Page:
I haven’t mentioned Google’s upcoming Nexus 7 tablet yet. If you haven’t heard about it somehow, it’s a 7-inch, quad-core tablet with 1 GB of RAM, priced at $199, and running Android 4.1. So think of it like a souped-up Kindle Fire. Read more
I broke down today. I’m going to join the tablet game. Barnes & Noble was selling refurbished Nook Color e-readers for $119, so I bought one, intending to load Cyanogenmod on it and turn it into an Android 2.3 tablet.
The resulting tablet is no Kindle Fire or Nook Tablet, but it’s $119.
Want a $199 tablet? Want something more open than a Kindle Fire? Want it a couple of weeks sooner? Don’t mind a slower CPU to have device portability on your books and more open access to the operating system?
Kobo is betting with its Kobo Vox tablet that the answer to at least one of those questions, for some people, is yes.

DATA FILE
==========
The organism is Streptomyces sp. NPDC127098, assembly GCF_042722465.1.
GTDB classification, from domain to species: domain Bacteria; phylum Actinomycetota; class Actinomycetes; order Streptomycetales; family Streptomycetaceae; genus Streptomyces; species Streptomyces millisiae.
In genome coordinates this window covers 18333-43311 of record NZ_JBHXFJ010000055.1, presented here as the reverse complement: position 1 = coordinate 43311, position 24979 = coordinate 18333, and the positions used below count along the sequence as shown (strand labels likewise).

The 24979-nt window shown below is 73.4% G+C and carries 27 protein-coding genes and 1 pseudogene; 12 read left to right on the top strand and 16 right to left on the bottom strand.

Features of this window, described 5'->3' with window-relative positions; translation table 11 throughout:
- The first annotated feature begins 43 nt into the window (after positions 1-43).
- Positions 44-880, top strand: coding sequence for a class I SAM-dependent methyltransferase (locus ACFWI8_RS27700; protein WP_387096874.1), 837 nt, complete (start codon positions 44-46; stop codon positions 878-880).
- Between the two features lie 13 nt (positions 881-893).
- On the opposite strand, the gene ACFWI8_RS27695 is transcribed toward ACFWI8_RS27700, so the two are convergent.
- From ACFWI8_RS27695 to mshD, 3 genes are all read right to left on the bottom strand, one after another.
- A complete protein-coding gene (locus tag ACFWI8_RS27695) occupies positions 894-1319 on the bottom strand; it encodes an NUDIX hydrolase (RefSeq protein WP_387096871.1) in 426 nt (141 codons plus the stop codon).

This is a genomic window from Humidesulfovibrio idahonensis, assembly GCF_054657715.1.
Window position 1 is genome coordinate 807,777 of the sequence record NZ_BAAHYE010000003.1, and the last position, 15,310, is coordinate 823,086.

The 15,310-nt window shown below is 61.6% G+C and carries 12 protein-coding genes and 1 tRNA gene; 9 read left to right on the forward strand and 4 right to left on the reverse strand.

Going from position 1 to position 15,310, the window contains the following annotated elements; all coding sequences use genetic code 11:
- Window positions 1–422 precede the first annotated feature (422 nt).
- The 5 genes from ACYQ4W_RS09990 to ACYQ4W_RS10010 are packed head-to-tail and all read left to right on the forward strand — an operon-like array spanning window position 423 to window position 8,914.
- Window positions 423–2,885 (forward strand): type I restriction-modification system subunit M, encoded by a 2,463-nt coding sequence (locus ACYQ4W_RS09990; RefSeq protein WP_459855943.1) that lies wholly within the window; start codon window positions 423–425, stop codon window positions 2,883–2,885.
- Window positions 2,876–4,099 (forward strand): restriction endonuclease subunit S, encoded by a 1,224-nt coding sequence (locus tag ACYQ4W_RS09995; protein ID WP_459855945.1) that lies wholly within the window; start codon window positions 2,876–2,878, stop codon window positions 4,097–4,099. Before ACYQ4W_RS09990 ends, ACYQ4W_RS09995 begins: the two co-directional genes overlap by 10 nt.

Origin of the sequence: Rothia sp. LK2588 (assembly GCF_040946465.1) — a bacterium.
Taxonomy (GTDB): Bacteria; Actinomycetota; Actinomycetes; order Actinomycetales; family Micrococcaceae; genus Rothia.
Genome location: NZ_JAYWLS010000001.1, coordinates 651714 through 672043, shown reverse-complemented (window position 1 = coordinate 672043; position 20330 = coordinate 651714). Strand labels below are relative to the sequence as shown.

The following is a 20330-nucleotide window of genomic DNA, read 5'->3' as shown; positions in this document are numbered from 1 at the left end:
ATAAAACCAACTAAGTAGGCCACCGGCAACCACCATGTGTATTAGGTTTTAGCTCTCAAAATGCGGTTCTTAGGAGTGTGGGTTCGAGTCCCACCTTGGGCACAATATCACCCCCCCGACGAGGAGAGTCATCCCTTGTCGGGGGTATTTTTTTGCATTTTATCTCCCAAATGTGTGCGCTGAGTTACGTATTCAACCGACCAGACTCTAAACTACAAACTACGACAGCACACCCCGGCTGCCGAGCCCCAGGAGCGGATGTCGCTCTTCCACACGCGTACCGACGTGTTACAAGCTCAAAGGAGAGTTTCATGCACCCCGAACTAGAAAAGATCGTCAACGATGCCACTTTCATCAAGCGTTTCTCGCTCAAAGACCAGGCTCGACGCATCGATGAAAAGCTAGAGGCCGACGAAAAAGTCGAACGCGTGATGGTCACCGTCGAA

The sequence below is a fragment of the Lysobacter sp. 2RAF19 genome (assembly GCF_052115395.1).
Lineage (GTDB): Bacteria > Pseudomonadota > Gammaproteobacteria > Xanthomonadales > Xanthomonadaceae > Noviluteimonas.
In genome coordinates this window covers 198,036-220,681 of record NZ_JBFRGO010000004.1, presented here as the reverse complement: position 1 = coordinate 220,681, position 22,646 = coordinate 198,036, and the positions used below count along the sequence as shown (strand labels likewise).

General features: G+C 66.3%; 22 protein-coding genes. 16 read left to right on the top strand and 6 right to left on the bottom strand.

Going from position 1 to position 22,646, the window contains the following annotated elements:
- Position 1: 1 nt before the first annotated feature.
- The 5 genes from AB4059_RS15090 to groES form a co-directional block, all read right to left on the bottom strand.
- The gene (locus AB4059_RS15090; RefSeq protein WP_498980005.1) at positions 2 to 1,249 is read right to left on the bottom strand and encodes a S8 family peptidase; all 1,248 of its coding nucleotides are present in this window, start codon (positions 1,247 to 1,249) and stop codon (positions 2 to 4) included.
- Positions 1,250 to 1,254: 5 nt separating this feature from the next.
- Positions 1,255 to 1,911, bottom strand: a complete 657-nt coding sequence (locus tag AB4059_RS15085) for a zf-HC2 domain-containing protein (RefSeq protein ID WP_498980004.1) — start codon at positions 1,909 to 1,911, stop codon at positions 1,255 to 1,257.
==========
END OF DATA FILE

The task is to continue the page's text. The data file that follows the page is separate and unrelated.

Amazon’s Kindle Fire sold 95,000 units in its first day of pre-orders, which pales next to the Ipad’s 300,000 on its first day. But the Kindle Fire looks to be a slower burn. It’s sold 250,000 units now. By comparison, the Ipad sold 1 million units in its first month, which the Kindle Fire hasn’t matched yet, but it’s only been five days. Some people are reporting it’s on pace to sell 2.5 million units in its first month. Realistically, I think the number should be lower–more on that in a second. But I think the naysayers should learn really fast that this war isn’t over. Read more
I’m a couple of days late and for that I apologize (I’ve been on the road), but this week Amazon released its anticipated Kindle tablet and snuck out a couple of new e-readers.
The tablet–7 inches, a faster-than-rumored 1 GHz dual-core CPU, priced at $199, and dubbed the Kindle Fire–seems to be an immediate hit, with 95,000 pre-orders in its first day. Amazon is selling each tablet at about a $10 loss, which it should easily make up by selling digital content.
Dan Bowman sent over this ongoing series at Forbes. I’d seen the first couple of parts of it, but didn’t realize it was still ongoing. In light of new Amazon tablet rumors, it takes on new relevance.
It’s a thought-provoking look at the state of U.S. manufacturing today, and the state of management. I don’t know if the author thinks it’s too late to reverse this decline, but presumably no. Otherwise he wouldn’t be writing it, probably. Read more